The Philadelphia Inquirer from Philadelphia, Pennsylvania on September 22, 1999 · Page 47
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The Philadelphia Inquirer from Philadelphia, Pennsylvania · Page 47

Philadelphia, Pennsylvania
Issue Date:
Wednesday, September 22, 1999
Page 47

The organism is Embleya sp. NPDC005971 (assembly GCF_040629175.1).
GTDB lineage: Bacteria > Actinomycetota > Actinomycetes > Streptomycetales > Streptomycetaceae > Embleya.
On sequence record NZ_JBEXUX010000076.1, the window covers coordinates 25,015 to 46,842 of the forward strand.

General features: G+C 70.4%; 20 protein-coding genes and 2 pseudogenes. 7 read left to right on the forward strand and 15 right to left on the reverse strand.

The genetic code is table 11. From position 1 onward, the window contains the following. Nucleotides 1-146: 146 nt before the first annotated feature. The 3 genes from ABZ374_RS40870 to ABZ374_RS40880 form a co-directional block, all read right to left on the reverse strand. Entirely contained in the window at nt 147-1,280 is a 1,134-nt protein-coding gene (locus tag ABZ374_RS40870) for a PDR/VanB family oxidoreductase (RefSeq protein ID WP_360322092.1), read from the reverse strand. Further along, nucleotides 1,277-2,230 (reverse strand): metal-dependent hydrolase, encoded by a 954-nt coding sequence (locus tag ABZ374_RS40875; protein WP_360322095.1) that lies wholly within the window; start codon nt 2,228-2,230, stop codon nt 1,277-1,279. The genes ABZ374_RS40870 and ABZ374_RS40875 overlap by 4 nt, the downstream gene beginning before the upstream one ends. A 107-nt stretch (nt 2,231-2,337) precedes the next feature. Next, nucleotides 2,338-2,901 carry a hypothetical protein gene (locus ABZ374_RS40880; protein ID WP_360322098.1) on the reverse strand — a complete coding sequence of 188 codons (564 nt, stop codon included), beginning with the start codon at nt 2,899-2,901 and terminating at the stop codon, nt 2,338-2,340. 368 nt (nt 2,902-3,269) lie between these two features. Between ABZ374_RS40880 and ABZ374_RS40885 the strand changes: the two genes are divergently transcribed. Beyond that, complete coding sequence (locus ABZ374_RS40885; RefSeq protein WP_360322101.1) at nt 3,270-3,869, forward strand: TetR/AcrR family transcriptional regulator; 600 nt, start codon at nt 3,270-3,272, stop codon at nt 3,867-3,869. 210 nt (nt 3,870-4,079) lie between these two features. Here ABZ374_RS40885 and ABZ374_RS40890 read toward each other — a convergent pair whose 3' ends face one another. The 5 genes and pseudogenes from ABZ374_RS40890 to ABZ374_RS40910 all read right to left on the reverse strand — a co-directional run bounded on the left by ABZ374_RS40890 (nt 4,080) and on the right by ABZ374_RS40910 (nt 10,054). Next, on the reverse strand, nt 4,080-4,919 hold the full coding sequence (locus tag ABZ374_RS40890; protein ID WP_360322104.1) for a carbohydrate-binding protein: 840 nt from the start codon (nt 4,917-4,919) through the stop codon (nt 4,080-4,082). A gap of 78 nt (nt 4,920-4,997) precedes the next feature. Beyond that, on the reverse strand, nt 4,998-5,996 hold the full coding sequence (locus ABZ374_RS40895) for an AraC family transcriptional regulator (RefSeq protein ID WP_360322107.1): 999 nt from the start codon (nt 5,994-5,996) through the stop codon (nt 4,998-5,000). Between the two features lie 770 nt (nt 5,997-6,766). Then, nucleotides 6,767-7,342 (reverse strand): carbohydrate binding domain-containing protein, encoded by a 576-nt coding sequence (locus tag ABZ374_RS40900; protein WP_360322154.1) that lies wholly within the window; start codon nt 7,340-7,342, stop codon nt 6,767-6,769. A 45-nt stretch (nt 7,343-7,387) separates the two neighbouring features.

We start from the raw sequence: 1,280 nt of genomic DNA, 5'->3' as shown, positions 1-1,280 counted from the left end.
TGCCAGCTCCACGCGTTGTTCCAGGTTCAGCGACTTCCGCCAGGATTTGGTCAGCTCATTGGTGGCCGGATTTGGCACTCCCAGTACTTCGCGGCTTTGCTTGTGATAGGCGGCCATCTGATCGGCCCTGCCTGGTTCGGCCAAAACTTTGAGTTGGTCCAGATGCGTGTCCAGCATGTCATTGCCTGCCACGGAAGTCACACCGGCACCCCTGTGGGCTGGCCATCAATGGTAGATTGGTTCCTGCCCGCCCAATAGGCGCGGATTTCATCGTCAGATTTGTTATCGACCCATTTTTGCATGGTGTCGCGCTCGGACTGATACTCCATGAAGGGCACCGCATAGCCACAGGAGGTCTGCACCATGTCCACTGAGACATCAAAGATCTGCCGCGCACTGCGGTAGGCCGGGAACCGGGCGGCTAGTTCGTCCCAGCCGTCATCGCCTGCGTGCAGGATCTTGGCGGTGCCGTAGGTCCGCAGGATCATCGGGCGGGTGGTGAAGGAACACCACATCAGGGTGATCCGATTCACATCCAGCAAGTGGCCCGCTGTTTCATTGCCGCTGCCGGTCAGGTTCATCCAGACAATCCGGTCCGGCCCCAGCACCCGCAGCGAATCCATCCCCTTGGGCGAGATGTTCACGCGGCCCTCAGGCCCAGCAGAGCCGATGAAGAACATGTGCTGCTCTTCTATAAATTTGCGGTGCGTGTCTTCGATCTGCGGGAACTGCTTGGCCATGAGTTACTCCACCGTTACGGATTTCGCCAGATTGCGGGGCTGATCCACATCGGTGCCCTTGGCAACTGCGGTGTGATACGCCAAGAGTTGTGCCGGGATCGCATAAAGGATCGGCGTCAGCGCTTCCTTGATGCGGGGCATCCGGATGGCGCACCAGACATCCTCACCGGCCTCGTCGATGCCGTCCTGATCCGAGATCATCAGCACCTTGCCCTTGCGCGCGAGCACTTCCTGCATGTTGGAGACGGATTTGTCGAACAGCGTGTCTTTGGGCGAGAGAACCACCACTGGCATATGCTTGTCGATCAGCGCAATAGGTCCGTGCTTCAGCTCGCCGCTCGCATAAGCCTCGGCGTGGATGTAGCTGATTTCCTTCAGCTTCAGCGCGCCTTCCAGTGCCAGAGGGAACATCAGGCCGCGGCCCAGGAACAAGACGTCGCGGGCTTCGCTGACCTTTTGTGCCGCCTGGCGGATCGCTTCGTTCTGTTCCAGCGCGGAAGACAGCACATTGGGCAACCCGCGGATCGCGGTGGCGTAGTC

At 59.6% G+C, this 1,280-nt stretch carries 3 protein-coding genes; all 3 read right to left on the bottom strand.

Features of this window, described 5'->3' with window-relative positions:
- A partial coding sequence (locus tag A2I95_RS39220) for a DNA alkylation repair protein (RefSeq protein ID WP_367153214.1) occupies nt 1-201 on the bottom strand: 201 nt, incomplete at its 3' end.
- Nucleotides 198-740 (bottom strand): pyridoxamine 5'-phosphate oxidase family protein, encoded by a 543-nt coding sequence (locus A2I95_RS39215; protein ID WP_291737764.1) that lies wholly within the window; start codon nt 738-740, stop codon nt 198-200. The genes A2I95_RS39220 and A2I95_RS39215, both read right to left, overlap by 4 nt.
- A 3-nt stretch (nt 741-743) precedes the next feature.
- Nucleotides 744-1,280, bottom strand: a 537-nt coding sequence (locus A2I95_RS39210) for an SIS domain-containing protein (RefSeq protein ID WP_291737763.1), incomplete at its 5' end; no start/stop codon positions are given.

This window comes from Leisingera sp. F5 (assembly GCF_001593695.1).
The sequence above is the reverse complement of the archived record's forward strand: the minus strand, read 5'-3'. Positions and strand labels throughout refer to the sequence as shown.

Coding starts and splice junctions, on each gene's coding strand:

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THE PHILADELPHIA INQUIRER B C7 Haar's Drive-In remains a beacon W nostalgia in rural neighborhood KeyStates Jeep Dealers presents the... N AT I ON A L r 1 Wednesday, September 22. 1999 DRIVE-IN from CI separate the townhouses and the drive-in, which are part of a rapidly developing community where rolls 'of hay share the same block as mini-storage. J Of course, the pairing of homes "and screen does produce its awk-Avard moments. Like the time that Joellen Sipe, ;31, walked outside to let the dog out, forgetting about the 500 or so patrons parked across the .street. "I'm standing there in jny pajamas and it's like ;.HL " she said. And there's that funny -echo that sometimes -sours the sound coming JTrom 500 little car-mounted speakers especially jwhen the lot has empty Spaces. "It's like those tkung fu movies," said resident Denise Otterbein. IfciThe lips move, then we get the words." f Though the theater almost never plays risque Silms, neighborhood fami-ies occasionally must nake adjustments. For ex-imple, Otterbein's 8-year-Sold son, Ben, was once caught watching the latest James Bond film through his bedroom window. "Now, we do movie control," she said. "The blinds go down. We caught him rearranging the bed, putting the pillow at the other end ;so he could leisurely watch. - But overall, residents voice few complaints. The theater, after all, is something special in Dillsburg. Built in 1953, the drive-in is one of 40 left in Pennsylvania, according to the United Drive-in Theater Owners Association in German-town, Md. It is as much a part of the local scene as the New Years' Eve "pickle drop," Dillsburg's equiva lent of the Times Square ball. (Thousands turn out to see a fire department ladder truck lower a large fake pickle to the ground.) Some moviegoers, like Tom and Wanda Mummert, have been coming to the drive-in since they were children. They arrive early for a front-row spot and set up lawn chairs on the back of their pickup. "We've been together for 15 years and she's probably been drag- - T i ' i , ..... ..,-, . Am aiiilnmiriiiiirai BOB WILLIAMS Inquirer Suburban Staff Elwood Haar, 63, runs the projector. He also hand-peels up to 1 ,000 pounds of potatoes each week to make the fries that some say rival the movies as an attraction. ging me here for 20," he joked. "This place is an institution." The man responsible for all this is Elwood Haar, 63, a lifelong Dillsburg resident who runs the theater and a regular auction, flea market, and furniture store with his brother, George, and his sister, Claribel. For Haar, showmanship seems to run in the blood. Before opening the theater, the family would travel the countryside in a van fitted with speakers, showing movies on a tripod-mounted screen. Vance Haar, the siblings' father, was said to have been enamored of the carnival, and he might have made it a profession had his wife not intervened. Instead, he opened the theater and featured kiddie rides and anything else that might bring families out. Elwood Haar is certainly his father's son. With his ever-present cigar hiding a contagious smile, he recounts the attractions his family has offered over the years, from country music to a motorized train that led patrons into the surrounding countryside. Most of his family works in the business. His wife, Dot, runs the concession stand during the films. Haar himself hand-peels up to 1,000 pounds of potatoes each week to make the fries that some say rival the movies as an attraction. "You've got to love it to do this," he said. His love of the business is evident as he sneaks a glance at the crowd between swapping reels on two massive projectors. "I like to listen and hear the people laugh," he said. "Maybe it's just me, but it really tickles me." The family keeps the grounds as clean as the films, sending a worker to sweep the lot at dawn's light on weekend mornings so the trash won't blow around. It also doesn't hurt that the Haars live in the neighborhood. All three can walk to the theater from home. And, of course, the movies are not a year-round thing. October will arrive. Sometimes sooner, sometimes later, the cold weather and the lure of small-town high school football will rob the theater of patrons. The parking-lot stalls will start to go empty and the Haar family will put the theater in hibernation, giving residents a rest. Drama looks into White House TELEVISION from CI dent Josiah Bartlett smashes him- i self up in a predawn bicycle acci- dent in Wyoming, rousing all his minions early back in D.C. . Meanwhile, raftloads of Cubans are heading for Miami, the Christian right is all aflame after Bar-tlett's deputy chief of staff told some zealot on TV that she worshiped a god who had been indicted for tax fraud, and Sen. Lloyd Rus- t KEVIN FOLEY Martin Sheen is President Josiah Bartlett in "The West Wing," the drama by Aaron Sorkin that debuts on NBC tonight. sell, "newly crowned prince of the rwhite suburban woman, the black pper-class man and the teachers' union," is forming an exploratory 'fcommittee to make a run against ihe president in the next election. . On the personal side, someone (no surprise-spoilers here) is getting into an ill-advised liaison, a bogus clue in the New York Times crossword has rankled McGarry just a little too much, McGarry's daughter's fourth-grade class is demanding a personal tour of the White House, and Russell has hired the ex-girlfriend of the deputy chief of staff, who himself is 6-to-5-and-pick-'em to lose his job. You won't get bored in The West Wing. The ex-girlfriend is played by Moira Kelly, just over from To Have and to Hold, one of those cops-and-lawyers shows that didn't get very far last year. And she's one of only two major female characters in a sea of men, which could explain some of the show's limited emotional appeal. The other is Allison Jan-ney, who plays the press secretary. LA. Law's John Spencer plays the crusty McGarry, the chief of staff. Richard Schiff you've seen him a million times is the communications director. They're marvelous. In the solid-B acting category come Bradley Whitford as the deputy chief of staff, and good old Rob Lowe as the deputy communications director. Martin Sheen, the president, doesn't appear until near the end, doing a very nice set piece (Sor-kin's specialty) against hate and in favor of the wonder of America. There's plenty of room for soap-boxing in The West Wing, and Sorkin takes advantage. But it's not just polemic. There's sympathy, for instance, in the finely shaded difference between the Rev. Al Caldwell, whose character is broadened in a fine scene with McGarry, and the two other Christian rightists. The West Wing is stimulating and important. It must still prove that, unlike politics, it does have a soul. "Make it stop," barks the dog, named Mom, in subtitles, very early into Oh Grow Up, in which a self-confessed "horndog" named Hunter is confronted by the 18-year old daughter he never knew he had. Mom is referring to the loud sex going on upstairs, but she could be commenting on network television's relentless obsession with sex in general and overgrown boys in particular. This one may be the best of the crop of sitcoms in that genre, which is saying almost nothing at all. More to the point would be this advice to TV programmers and the advertising-time buyers who motivate them: t Oh, grow up! Ski & NOWBOARD X P o Fri., Oct. 15 thru Sun.,Oct. 17, 1999 NESHAMINY MALL is0!? E Sponsored by Warren Miller Film Festival - See 50th Anniversary Thriller Tickets $5 Includes a FREE 2 for 1 Lift Pass Coupon for JACK FROSTBIG BOULDER and a Free SUGARBUSH Lift Pass! (some restrictions apply) SUPER SALE EXTRAVAGANZA Over 100 Resort, Equipment & Retail Exhibits Experience the Virtual Reality Ski Pavilion ME GA SKI SWAP sponsored by Eastern PA Ski Council For Info Contact: Zedeck Associates P.O. Box 5138 Springfield, VA 22150-5138 (703) 644-9899 Fax (703) 644-9580 or call (21 5) 295-4240 Visit our Website at nissioi Expo Hours: Fri. 4:00 p.m.-9:30 p.m. Sat. 10:00 a.m.-9:30 p.m. Sun. Ski Movie Hours: FRI. 4pm6pm8pm SAT. 10am12noon2pm4pm6pm8pm PvWhere? Neshaminy K Mall at Exit 28 & T the PA Turnpike 3 I wb ,Vic I -.e3' kfi lau )Vj S3 K2 ids f Pre Adf ;u2 1 1 1 . m . t WIN Grand Wie 2. J . Wpsto'Sklfee i J l x,,. Canadian Rockies" 71 .vjffi emBn' CanadoqT (A In m,Jl corn, Jmj. J) J) 5hXH, 9 IffBB Pi Sponsored by M numi 11:00 u.m.-6:00 p.m. SUN. 12noon2pm4pm ns ail oh o ;W irli Jite -, - t - ..."-f ---: f : .-v- i ,- it 1 Intra iftn "-- - ' FRANK CARROLL "Oh Grow Up" stars Niesha Trout and Stephen Dunham as a father and daughter who are just getting acquainted. 1(3 . . CLOTHING FACTORY WAREHOUSE I f 1 rWJJJ- MEMM Mmmm : ii "i I ; : -f?HnrBi A it lmen V 7 - BUYOUT!!! oMens - Big Mens o Designer If anies O All Mgw Arrivals I S6d ---' .K lvalue! ONio, Holdbacks Bugle Boy 2 6 V-Necks & Henleys - Amazingl w h Team Fleecor Heavy Sweatshirts & SweatpantsL Vi t Jo nr. Hoodod Sweatshirtswovaii 'From THE 1 Sneaker Manufacturer! J Jordacho Sig Mens Jeans! Sizes44 - 54l!l $45 Valuelll VlLh i . cn '-t' J re National Designer f i Li 'C I r m m m m A for Juniors! $25 Value -UNBEATABLE! isses Silk Blouses Long Sleeve Great Colors $20 Value Ladies Plus (n&i Soft Separates vl) I vTd Soft & Slinky -Mix'n Match! 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